Thomas Welsh to Abigail Adams
Boston Octobr 27th 1786
Your esteemed Favor of July 22d did not come to hand untill Capt Callahan had arrived 12 Days, for which and its Contents accept our Thanks. I shall see Dr Tufts and attend to the Directions of the Note.1
I am sorry to reflect that the Conclusions drawn in my last to you were so erroneous they were founded upon an opinion of Virtue which I am now convinced is [in?]suficiently possessed by the main Body of the People to govern their political Conduct. The Causes however of the Tumult have been laid in former Administrations.
For several Years the Militia of this Commonw[ealth] had been intirely neglected and with out Officers. The Peop[le] of the back Counties Suffered to neglect the payment of the[ir] Taxes these consequently had accumulated, and the Aversion to discharge increased in Proportion. The County Traders had obtained large Credits of the sea port Mercha[nts] and they in their Turns had obtaind Credits in Europe; prior Debts accumulated during and previous to the Warr; and add to this the Bounties promised to the Soldiers2 being all demanded at the s[ame?] Time was too much for the Virtue of these People to [. . .] and afforded a Compleat Oppertunity for a Number of bold and designing Men to inflame and mislead others less informed than themselves. The Requisitions of Congress I ought to have mentioned as it is one of the principle Bones of Contention. In short every thing that has the Appearance of Government is matter of Complaint with them.
The present Governor has been exerting himself since his Appointment to get the Militia organized but the former Appointments were such as discouraged the Attempt in part and for the want of this it is generally thought the Insurgents were able to make any Way.
The Continent feels its Infirmity for the Want of committing that Degree of Power to Congress which she wants to regulate the Concerns of the whole and I am fully convinced we shall be a Contemptable People untill it is granted but whether it will ever be I know not.
The Genl Court are sitting and examining into the Causes of the Complaints of the People but I think They will have their Hands full and after they have done they will not be satisfied I am sure.3 They ought not to be gratified but I suppose as they cry for nothing like froward Children they will be visited with a Rod. Blessed with a Constitution faulty only as it is too good they must expect no other th[a]n a m[or]e rig[orous?] Government in exchange for that [whi]ch they now dont know the Value of. I hope you will not in future be mislead by my Accounts from this Quarter. I am Sensible the Politics of the Country have got beyond my Reach. It is more easy for me to inform you of the little Events which occur in the domistic Circle. Mr Sullivan of Boston you have undoubtdly heard lost his Wife last Winter. He is now about to be married to Mrs Simpson of Portsmouth who made herself famous when the Wife of Mr Barrell of that Place in sueing for a Divorce which she obtained appearing h[erse]lf in open Court for that Purpose. She has 4 Children [and Mr] Sullivan seven a patriarchal number. Courage on both Sides, but She has a Fortune and it is said is accomplished.4 Mrs Hayleys marriage is an old affair and Mr Jeffries keeps the Keys now of Course being head of the Family.5 Mr Thos Russell is like soon to have his Family increased,6 but as I think I must have exhausted your Patience I will now tire it no longer but do myself the Honor to subscribe with Sentiments of great Respect to Mr Adams and yourself your most Humle Ser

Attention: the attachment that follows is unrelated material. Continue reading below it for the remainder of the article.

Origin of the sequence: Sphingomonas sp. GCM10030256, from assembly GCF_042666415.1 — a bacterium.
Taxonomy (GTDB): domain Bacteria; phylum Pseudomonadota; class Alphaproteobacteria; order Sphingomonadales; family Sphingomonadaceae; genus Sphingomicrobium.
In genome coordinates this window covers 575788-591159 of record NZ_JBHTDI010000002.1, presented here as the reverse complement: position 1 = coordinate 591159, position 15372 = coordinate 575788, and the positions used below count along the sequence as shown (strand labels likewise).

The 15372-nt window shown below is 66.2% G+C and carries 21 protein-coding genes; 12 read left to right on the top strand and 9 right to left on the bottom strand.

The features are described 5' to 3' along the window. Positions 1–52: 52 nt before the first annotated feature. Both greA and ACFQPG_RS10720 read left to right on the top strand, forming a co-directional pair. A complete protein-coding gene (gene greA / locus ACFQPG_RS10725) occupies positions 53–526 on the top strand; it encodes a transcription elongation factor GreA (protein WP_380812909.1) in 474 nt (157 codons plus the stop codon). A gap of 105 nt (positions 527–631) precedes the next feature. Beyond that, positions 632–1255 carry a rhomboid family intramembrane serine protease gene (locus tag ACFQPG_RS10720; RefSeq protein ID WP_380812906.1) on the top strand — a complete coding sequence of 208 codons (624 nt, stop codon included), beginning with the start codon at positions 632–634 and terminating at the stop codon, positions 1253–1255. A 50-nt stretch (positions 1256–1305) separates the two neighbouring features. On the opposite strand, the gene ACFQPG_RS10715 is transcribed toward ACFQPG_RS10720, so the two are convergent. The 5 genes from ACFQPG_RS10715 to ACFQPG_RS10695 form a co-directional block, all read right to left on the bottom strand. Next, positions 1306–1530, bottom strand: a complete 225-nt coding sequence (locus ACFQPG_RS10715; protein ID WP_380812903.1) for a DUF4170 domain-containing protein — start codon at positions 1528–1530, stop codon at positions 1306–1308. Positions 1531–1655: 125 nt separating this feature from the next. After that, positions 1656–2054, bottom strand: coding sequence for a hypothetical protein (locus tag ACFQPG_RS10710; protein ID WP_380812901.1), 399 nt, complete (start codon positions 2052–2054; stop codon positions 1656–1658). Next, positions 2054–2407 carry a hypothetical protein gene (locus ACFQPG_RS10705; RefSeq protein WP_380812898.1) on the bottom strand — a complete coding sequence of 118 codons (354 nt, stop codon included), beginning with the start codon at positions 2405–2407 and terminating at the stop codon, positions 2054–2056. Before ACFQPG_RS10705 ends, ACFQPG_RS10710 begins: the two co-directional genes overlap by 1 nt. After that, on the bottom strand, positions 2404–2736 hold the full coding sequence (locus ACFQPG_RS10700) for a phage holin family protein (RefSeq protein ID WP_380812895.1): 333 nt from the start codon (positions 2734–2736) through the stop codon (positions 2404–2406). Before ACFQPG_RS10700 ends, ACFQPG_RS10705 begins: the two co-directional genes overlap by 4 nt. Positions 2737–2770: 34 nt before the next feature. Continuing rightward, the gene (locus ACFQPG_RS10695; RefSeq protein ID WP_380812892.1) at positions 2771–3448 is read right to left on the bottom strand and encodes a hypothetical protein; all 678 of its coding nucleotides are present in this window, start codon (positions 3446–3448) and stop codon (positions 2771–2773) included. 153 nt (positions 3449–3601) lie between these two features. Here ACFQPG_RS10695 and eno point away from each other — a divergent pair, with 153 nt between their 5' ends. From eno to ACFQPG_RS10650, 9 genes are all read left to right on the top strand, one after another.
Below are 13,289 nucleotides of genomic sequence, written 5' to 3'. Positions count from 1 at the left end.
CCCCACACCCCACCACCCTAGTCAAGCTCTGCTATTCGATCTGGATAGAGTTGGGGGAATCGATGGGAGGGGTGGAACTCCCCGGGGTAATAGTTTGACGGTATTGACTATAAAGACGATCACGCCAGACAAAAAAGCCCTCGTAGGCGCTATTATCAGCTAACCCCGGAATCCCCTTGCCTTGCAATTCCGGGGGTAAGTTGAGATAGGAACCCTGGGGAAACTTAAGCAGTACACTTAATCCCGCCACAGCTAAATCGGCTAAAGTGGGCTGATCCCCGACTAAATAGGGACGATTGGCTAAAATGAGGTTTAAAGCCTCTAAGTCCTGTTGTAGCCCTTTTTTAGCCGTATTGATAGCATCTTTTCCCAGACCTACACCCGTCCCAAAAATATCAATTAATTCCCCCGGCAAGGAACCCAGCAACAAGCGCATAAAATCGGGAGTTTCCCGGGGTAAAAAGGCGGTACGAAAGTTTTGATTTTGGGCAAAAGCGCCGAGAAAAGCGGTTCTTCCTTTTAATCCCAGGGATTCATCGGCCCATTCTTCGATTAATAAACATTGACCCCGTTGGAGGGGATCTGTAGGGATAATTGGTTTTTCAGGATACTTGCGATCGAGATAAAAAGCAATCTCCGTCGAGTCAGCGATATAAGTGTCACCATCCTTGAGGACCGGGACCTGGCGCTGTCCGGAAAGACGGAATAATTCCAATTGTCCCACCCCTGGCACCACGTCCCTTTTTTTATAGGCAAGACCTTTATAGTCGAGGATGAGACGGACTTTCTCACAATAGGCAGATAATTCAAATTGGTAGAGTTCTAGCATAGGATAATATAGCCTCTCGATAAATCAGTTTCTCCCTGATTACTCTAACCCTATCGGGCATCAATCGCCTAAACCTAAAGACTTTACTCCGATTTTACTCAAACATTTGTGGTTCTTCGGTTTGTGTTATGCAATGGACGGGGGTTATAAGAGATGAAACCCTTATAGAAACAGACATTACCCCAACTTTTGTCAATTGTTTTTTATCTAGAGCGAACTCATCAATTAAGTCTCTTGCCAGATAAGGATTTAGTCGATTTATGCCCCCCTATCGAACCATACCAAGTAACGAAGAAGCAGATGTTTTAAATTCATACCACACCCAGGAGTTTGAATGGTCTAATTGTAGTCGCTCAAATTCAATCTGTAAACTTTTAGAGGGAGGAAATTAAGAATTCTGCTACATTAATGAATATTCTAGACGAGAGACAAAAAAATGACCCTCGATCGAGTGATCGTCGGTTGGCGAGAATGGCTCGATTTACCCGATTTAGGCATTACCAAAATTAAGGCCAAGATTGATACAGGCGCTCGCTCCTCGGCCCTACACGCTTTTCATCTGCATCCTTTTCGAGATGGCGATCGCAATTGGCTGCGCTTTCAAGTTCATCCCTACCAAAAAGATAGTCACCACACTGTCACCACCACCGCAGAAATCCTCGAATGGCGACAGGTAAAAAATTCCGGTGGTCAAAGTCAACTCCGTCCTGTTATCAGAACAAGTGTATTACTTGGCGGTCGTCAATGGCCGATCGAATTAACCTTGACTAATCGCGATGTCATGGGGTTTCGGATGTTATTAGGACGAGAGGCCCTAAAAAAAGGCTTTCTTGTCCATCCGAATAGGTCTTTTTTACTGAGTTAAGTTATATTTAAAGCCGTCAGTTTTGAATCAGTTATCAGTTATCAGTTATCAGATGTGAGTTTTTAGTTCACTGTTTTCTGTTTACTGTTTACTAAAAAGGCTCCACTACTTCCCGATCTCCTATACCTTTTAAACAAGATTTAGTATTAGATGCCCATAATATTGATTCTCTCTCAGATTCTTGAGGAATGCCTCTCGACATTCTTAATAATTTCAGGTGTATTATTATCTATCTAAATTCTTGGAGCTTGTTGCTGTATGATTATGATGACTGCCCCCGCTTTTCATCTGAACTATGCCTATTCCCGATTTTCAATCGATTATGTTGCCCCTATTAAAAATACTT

RC (Adams Papers); addressed: “His Excellency John Adams Esqr: Grovesnor Square London”; notation: “Ship letter”; stamped: “12 New Rumney”; endorsed: “dr Welch ocbr 27. 1786.” Some loss of text where the seal was removed and at a torn margin.
2. At this point Welsh struck out an entire line so thoroughly that it is illegible.
3. The General Court sat from 27 Sept. to 18 Nov. (Mass., Acts and Laws description begins Acts and Laws of the Commonwealth of Massachusetts [1780–1805], Boston, 1890–1898; 13 vols. description ends , Resolves of 1786, Sept. sess., p. 347, 422).
4. James Sullivan’s first wife, Mehitable Odiorne, died 26 January. On 31 Dec., Sullivan married Martha Langdon of Portsmouth, N.H., a sister of New Hampshire’s recent governor, John Langdon. Her first marriage, to William Barrell in 1765, had ended after just three months when she petitioned the New Hampshire legislature for divorce on the grounds that Barrell was “utterly incapable to satisfy the most virtuous and modest Feminine Inclination and is Impotent to render that due Benevolence which every married woman is warranted.” She later married Thomas Simpson, who died at sea in 1784 (DAB description begins Allen Johnson and Dumas Malone, eds., Dictionary of American Biography, New York, 1928–1936; repr. New York, 1964; 20 vols. plus index and supplements. description ends [Sullivan and Langdon]; Lawrence Shaw Mayo, John Langdon of New Hampshire, Concord, N.H., 1937, p. 23–24; Documents and Records Relating to the Province of New-Hampshire, from 1765 to 1776, ed. Nathaniel Bouton, 7 vols., Nashua, N.H., 1875, 7:93, 97–98; Joseph Foster, The Soldiers’ Memorial. Portsmouth, N.H. 1893–1923, Portsmouth, N.H., 1923, p. 46).
5. Mary Hayley married Patrick Jeffery Esq. in Boston on 13 Feb. (Boston, 30th Report, p. 413).
6. Sarah Sever and Thomas Russell had a daughter, Sarah, on 1 Dec. (“An Account of the Russell Family of Charlestown,” 1905, p. 26–27, MHi: Sullivan-Russell Papers).